Several European governments have made it clear that criticizing Islam may lead to prosecution and conviction. Recently, British, Danish and Germancitizens have been handed suspended sentences. If Pierre Cassen is imprisoned, it will be the first time that someone in a Western democracy is sent to jail for criticizing a religion.
Two members of the French National Assembly, Gilbert Collard and Marine Le Pen, a former presidential candidate who secured 35% of votes in the May 2017 run-off, were also recently charged with "inciting violence". They did not even publish texts criticizing Islam. After a journalist compared their party (National Front) to the Islamic State, they tweeted photos showing atrocities committed by the Islamic State, and added under the photos: "This is the Islamic State". They are also facing serious fines and prison sentences. The photos they tweeted are not even secret: they are widely available on the internet.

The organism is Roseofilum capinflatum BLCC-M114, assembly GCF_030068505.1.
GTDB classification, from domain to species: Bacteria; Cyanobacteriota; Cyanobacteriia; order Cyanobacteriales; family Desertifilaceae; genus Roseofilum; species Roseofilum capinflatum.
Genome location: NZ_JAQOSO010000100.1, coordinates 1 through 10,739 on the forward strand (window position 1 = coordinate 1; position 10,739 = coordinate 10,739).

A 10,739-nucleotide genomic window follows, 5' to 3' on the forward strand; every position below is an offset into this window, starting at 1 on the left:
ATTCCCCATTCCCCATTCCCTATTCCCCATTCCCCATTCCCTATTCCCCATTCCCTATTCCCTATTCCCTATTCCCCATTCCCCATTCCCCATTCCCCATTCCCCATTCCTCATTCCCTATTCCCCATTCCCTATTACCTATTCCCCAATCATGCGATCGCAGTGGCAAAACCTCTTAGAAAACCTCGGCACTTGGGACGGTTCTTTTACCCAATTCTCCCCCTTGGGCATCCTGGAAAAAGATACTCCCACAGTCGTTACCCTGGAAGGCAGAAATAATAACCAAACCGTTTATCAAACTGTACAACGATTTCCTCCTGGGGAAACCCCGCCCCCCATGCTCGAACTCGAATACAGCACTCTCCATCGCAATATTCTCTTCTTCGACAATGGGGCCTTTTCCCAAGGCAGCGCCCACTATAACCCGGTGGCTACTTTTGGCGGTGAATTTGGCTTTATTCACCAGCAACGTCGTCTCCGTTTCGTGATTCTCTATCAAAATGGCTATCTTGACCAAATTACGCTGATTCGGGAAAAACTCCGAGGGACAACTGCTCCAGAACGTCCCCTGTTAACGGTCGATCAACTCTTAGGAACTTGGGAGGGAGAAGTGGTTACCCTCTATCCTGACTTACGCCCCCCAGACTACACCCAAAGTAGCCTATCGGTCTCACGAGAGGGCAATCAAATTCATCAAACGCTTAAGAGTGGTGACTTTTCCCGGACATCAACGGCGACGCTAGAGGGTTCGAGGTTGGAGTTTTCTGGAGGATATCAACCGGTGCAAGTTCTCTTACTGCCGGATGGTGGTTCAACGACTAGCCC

Originally, Collard and Le Pen were protected by parliamentary immunity. Their parliamentary immunity, however, was revoked by an almost unanimous vote in the French National Assembly. This is the first time that members of a democratic Western government risk being imprisoned for publishing widely available photos of Islamic crimes.
French laws are being used more and more often by the French justice system to suppress any criticism of Islam. Furthermore, in a dangerous inversion of reality, critics of Islamic terrorist violence are now systematically presented by French judges as examples of incitement to hatred and violence. The threat of jail time is added to the threat of fines.
Consequently, those who criticize Islam -- or who just show the results of Islamic terrorism -- are victims of fierce prosecution, while hate-filled, racist organizations are never touched.
The Islamic "Natives of the Republic" movement, for instance, regularly publishes texts saying that " greedy Jews control the global financial system" and that "Zionists kill Palestinian children for pleasure" but are never condemned. Houria Bouteldja, the spokesperson for the movement, published a book describing Jews as vicious supporters of "Islamophobia", and stating that the Holocaust is "infinitely less than a detail" of history.
She recently took part in anti-Israel demonstrations where flags of Hamas and Hezbollah were waved and portraits of murderers of Jews were held up. Jewish organizations expressed their indignation and filed complaints -- to no avail.